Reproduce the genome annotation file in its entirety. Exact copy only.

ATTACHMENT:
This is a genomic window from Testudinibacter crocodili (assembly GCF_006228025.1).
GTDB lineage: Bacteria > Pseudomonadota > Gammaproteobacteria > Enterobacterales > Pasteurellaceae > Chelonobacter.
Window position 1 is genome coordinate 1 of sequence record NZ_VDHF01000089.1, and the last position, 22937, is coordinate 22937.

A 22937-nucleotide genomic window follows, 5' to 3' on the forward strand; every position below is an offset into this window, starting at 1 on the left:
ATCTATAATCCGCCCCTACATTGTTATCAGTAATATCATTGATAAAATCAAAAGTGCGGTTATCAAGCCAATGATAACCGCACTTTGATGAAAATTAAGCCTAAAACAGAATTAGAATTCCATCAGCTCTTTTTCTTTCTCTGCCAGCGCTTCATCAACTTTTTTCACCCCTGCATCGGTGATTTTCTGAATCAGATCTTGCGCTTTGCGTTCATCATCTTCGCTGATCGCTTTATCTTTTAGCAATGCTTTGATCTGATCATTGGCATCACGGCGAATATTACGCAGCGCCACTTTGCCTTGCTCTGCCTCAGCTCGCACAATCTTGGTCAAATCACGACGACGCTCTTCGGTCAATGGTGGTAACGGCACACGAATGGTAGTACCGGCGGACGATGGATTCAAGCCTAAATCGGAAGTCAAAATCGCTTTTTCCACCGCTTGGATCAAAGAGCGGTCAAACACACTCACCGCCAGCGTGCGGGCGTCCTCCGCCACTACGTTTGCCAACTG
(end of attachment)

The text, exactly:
This is a genomic window from Testudinibacter crocodili (assembly GCF_006228025.1).
GTDB lineage: Bacteria > Pseudomonadota > Gammaproteobacteria > Enterobacterales > Pasteurellaceae > Chelonobacter.
Window position 1 is genome coordinate 1 of sequence record NZ_VDHF01000089.1, and the last position, 22937, is coordinate 22937.

A 22937-nucleotide genomic window follows, 5' to 3' on the forward strand; every position below is an offset into this window, starting at 1 on the left:
ATCTATAATCCGCCCCTACATTGTTATCAGTAATATCATTGATAAAATCAAAAGTGCGGTTATCAAGCCAATGATAACCGCACTTTGATGAAAATTAAGCCTAAAACAGAATTAGAATTCCATCAGCTCTTTTTCTTTCTCTGCCAGCGCTTCATCAACTTTTTTCACCCCTGCATCGGTGATTTTCTGAATCAGATCTTGCGCTTTGCGTTCATCATCTTCGCTGATCGCTTTATCTTTTAGCAATGCTTTGATCTGATCATTGGCATCACGGCGAATATTACGCAGCGCCACTTTGCCTTGCTCTGCCTCAGCTCGCACAATCTTGGTCAAATCACGACGACGCTCTTCGGTCAATGGTGGTAACGGCACACGAATGGTAGTACCGGCGGACGATGGATTCAAGCCTAAATCGGAAGTCAAAATCGCTTTTTCCACCGCTTGGATCAAAGAGCGGTCAAACACACTCACCGCCAGCGTGCGGGCGTCCTCCGCCACTACGTTTGCCAACTG